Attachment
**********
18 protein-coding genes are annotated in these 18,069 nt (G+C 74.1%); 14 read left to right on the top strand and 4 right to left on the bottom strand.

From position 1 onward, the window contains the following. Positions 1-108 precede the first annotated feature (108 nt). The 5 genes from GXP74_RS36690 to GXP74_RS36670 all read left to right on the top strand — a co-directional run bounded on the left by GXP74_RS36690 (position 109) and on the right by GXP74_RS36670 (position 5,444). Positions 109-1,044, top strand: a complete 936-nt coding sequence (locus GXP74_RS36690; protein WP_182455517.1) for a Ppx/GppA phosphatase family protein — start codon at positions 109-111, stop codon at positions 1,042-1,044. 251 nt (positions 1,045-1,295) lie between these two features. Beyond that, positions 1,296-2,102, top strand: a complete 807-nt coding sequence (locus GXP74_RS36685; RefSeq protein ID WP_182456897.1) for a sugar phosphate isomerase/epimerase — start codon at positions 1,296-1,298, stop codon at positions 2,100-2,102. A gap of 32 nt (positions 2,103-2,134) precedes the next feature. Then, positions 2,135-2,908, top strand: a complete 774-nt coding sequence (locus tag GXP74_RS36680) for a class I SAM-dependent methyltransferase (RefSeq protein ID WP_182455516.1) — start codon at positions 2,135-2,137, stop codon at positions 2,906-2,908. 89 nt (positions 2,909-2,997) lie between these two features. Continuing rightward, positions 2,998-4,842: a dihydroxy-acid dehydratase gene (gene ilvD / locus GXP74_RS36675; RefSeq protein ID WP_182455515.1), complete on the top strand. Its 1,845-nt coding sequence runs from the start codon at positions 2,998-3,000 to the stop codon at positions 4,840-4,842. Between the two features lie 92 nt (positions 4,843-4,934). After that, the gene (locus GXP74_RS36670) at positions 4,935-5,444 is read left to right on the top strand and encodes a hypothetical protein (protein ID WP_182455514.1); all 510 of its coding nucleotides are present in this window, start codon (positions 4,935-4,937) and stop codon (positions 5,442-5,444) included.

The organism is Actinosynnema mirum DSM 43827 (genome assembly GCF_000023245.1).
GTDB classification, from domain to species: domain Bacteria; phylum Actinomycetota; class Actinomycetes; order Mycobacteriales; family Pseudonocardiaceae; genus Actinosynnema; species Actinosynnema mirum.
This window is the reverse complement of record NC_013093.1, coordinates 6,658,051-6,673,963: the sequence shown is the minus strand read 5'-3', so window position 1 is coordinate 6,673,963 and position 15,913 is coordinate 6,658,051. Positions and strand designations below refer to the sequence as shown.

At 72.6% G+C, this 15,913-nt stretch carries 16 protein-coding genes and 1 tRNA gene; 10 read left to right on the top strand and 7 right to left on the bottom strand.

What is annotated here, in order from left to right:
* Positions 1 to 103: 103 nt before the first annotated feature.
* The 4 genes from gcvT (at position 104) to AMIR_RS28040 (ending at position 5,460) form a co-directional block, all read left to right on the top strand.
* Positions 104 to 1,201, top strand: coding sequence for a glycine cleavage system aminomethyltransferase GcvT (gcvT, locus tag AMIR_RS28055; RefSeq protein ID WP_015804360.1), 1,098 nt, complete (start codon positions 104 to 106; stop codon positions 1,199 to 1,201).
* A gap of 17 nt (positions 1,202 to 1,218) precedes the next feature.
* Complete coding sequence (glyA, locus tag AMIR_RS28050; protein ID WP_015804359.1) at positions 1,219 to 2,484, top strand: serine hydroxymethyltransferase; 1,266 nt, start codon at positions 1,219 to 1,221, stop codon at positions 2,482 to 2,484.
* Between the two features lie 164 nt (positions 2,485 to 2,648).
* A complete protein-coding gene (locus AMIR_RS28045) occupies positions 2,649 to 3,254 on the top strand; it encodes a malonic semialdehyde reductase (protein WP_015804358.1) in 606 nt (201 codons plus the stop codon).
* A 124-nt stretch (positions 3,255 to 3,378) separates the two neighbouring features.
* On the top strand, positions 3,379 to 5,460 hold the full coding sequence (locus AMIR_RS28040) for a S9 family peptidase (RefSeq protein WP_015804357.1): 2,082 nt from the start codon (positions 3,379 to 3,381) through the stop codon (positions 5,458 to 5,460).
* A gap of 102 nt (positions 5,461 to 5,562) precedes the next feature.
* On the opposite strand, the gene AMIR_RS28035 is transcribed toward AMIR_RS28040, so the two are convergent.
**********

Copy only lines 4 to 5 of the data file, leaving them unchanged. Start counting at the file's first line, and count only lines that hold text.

GTDB classification, from domain to species: domain Bacteria; phylum Actinomycetota; class Actinomycetes; order Mycobacteriales; family Pseudonocardiaceae; genus Actinosynnema; species Actinosynnema mirum.
This window is the reverse complement of record NC_013093.1, coordinates 6,658,051-6,673,963: the sequence shown is the minus strand read 5'-3', so window position 1 is coordinate 6,673,963 and position 15,913 is coordinate 6,658,051. Positions and strand designations below refer to the sequence as shown.